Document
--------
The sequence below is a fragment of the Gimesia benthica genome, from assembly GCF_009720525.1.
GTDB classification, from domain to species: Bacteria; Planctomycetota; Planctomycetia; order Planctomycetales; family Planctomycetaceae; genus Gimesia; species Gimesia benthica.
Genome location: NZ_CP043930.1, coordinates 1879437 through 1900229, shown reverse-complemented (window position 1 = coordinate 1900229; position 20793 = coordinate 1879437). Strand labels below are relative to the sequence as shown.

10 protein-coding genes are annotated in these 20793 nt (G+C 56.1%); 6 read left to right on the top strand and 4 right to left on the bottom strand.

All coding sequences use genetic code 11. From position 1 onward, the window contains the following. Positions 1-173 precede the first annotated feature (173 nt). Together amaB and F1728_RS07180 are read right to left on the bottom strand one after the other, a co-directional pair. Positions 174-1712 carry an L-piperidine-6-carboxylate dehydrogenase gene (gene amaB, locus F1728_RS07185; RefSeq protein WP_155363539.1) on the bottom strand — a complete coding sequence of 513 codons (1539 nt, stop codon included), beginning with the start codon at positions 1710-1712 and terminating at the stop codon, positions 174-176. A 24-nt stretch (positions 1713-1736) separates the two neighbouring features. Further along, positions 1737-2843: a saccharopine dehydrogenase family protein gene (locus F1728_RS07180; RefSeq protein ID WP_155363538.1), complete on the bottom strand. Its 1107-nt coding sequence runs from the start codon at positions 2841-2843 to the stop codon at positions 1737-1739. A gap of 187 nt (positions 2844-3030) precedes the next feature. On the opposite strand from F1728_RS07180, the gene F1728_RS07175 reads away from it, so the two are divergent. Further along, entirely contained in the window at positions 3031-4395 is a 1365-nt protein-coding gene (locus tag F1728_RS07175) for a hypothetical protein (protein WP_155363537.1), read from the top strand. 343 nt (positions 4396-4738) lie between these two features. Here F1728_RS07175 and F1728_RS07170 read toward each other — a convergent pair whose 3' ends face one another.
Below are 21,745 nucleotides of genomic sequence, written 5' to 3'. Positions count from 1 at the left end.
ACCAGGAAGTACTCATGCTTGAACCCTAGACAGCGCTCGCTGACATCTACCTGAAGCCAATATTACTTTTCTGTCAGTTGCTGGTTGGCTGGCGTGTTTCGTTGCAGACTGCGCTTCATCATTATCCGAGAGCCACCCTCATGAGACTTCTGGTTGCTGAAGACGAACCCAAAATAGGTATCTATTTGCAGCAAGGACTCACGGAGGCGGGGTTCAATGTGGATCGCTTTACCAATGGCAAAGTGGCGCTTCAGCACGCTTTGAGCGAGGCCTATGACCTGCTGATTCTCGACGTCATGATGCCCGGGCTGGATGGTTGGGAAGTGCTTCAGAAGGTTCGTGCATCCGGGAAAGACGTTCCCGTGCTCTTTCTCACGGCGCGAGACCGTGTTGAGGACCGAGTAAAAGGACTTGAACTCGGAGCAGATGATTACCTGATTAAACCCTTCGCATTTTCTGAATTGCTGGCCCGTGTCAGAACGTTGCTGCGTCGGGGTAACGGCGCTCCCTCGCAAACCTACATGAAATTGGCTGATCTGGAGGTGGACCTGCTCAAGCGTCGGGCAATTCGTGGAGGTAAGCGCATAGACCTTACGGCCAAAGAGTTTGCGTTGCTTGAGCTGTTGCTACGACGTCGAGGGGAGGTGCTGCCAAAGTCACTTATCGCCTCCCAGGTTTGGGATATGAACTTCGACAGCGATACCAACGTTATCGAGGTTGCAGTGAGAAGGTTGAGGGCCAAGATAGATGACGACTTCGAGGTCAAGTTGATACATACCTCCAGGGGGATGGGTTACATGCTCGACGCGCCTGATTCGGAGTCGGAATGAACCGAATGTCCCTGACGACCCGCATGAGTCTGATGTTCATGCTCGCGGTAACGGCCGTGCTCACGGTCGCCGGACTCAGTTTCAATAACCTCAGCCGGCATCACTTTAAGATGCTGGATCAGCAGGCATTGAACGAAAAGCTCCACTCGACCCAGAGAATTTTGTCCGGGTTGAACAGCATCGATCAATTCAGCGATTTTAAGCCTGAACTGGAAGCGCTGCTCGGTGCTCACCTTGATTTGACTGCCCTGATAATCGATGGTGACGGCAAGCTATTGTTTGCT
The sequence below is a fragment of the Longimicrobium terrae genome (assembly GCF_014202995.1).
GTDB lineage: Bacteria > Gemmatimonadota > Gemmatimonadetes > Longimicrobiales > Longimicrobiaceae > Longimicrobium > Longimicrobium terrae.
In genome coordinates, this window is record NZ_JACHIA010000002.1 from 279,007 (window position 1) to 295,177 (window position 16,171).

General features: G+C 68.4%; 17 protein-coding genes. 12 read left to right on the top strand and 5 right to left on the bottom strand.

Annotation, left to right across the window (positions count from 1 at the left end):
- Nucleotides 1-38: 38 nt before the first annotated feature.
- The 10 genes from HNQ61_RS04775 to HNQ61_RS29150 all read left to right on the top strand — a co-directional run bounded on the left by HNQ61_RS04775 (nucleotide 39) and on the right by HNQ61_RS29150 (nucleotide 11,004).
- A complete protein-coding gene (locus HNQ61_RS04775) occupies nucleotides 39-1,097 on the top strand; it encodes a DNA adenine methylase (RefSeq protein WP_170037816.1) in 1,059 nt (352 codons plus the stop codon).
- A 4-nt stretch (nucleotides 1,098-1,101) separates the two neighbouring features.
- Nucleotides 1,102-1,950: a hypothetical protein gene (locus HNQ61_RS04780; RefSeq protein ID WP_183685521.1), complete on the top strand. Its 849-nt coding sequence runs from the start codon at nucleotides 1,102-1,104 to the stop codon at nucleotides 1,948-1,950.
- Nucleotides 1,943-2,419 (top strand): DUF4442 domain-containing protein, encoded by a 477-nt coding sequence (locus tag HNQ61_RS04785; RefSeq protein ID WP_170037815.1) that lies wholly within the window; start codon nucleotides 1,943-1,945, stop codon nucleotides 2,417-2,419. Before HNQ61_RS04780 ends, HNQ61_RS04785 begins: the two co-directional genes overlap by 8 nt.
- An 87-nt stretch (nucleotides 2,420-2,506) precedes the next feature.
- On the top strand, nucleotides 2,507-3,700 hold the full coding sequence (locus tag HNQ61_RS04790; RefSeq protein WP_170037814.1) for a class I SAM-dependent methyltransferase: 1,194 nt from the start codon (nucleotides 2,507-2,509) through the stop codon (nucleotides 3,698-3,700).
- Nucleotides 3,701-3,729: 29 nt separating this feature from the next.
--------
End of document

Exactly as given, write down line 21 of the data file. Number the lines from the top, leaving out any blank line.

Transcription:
- Nucleotides 3,701-3,729: 29 nt separating this feature from the next.